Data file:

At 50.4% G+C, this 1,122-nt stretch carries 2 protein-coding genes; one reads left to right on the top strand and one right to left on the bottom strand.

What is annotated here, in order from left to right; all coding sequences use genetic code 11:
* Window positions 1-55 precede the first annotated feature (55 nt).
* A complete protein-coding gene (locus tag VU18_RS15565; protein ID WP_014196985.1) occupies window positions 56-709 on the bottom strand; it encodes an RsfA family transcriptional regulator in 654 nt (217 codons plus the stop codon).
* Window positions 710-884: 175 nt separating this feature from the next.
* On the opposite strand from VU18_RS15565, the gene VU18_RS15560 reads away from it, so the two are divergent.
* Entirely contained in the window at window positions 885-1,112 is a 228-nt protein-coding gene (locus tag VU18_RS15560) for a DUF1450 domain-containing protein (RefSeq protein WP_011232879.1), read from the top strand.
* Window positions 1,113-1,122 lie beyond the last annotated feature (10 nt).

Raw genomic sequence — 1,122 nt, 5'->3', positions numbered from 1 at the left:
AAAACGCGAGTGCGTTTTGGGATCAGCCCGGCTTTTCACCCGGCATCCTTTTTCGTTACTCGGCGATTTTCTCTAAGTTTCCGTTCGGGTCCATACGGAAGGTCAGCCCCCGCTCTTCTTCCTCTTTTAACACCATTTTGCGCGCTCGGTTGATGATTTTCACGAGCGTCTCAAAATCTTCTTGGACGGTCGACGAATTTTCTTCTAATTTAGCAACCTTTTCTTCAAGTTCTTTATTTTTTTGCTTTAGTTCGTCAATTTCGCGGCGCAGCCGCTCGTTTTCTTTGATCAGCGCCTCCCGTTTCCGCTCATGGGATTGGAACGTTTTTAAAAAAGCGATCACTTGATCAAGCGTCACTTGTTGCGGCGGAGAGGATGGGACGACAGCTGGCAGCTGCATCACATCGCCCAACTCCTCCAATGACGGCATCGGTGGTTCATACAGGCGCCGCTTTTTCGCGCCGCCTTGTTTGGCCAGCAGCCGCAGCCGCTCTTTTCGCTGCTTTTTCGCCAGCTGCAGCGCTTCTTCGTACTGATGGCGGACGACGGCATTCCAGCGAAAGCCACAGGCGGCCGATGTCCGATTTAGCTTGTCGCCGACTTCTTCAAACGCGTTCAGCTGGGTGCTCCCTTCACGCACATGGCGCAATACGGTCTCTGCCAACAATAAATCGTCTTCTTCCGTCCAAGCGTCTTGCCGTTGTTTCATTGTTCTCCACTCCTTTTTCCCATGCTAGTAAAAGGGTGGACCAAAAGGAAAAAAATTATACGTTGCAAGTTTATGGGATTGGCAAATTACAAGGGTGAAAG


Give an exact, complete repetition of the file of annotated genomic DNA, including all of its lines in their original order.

At 50.4% G+C, this 1,122-nt stretch carries 2 protein-coding genes; one reads left to right on the top strand and one right to left on the bottom strand.

What is annotated here, in order from left to right; all coding sequences use genetic code 11:
* Window positions 1-55 precede the first annotated feature (55 nt).
* A complete protein-coding gene (locus tag VU18_RS15565; protein ID WP_014196985.1) occupies window positions 56-709 on the bottom strand; it encodes an RsfA family transcriptional regulator in 654 nt (217 codons plus the stop codon).
* Window positions 710-884: 175 nt separating this feature from the next.
* On the opposite strand from VU18_RS15565, the gene VU18_RS15560 reads away from it, so the two are divergent.
* Entirely contained in the window at window positions 885-1,112 is a 228-nt protein-coding gene (locus tag VU18_RS15560) for a DUF1450 domain-containing protein (RefSeq protein WP_011232879.1), read from the top strand.
* Window positions 1,113-1,122 lie beyond the last annotated feature (10 nt).

Raw genomic sequence — 1,122 nt, 5'->3', positions numbered from 1 at the left:
AAAACGCGAGTGCGTTTTGGGATCAGCCCGGCTTTTCACCCGGCATCCTTTTTCGTTACTCGGCGATTTTCTCTAAGTTTCCGTTCGGGTCCATACGGAAGGTCAGCCCCCGCTCTTCTTCCTCTTTTAACACCATTTTGCGCGCTCGGTTGATGATTTTCACGAGCGTCTCAAAATCTTCTTGGACGGTCGACGAATTTTCTTCTAATTTAGCAACCTTTTCTTCAAGTTCTTTATTTTTTTGCTTTAGTTCGTCAATTTCGCGGCGCAGCCGCTCGTTTTCTTTGATCAGCGCCTCCCGTTTCCGCTCATGGGATTGGAACGTTTTTAAAAAAGCGATCACTTGATCAAGCGTCACTTGTTGCGGCGGAGAGGATGGGACGACAGCTGGCAGCTGCATCACATCGCCCAACTCCTCCAATGACGGCATCGGTGGTTCATACAGGCGCCGCTTTTTCGCGCCGCCTTGTTTGGCCAGCAGCCGCAGCCGCTCTTTTCGCTGCTTTTTCGCCAGCTGCAGCGCTTCTTCGTACTGATGGCGGACGACGGCATTCCAGCGAAAGCCACAGGCGGCCGATGTCCGATTTAGCTTGTCGCCGACTTCTTCAAACGCGTTCAGCTGGGTGCTCCCTTCACGCACATGGCGCAATACGGTCTCTGCCAACAATAAATCGTCTTCTTCCGTCCAAGCGTCTTGCCGTTGTTTCATTGTTCTCCACTCCTTTTTCCCATGCTAGTAAAAGGGTGGACCAAAAGGAAAAAAATTATACGTTGCAAGTTTATGGGATTGGCAAATTACAAGGGTGAAAG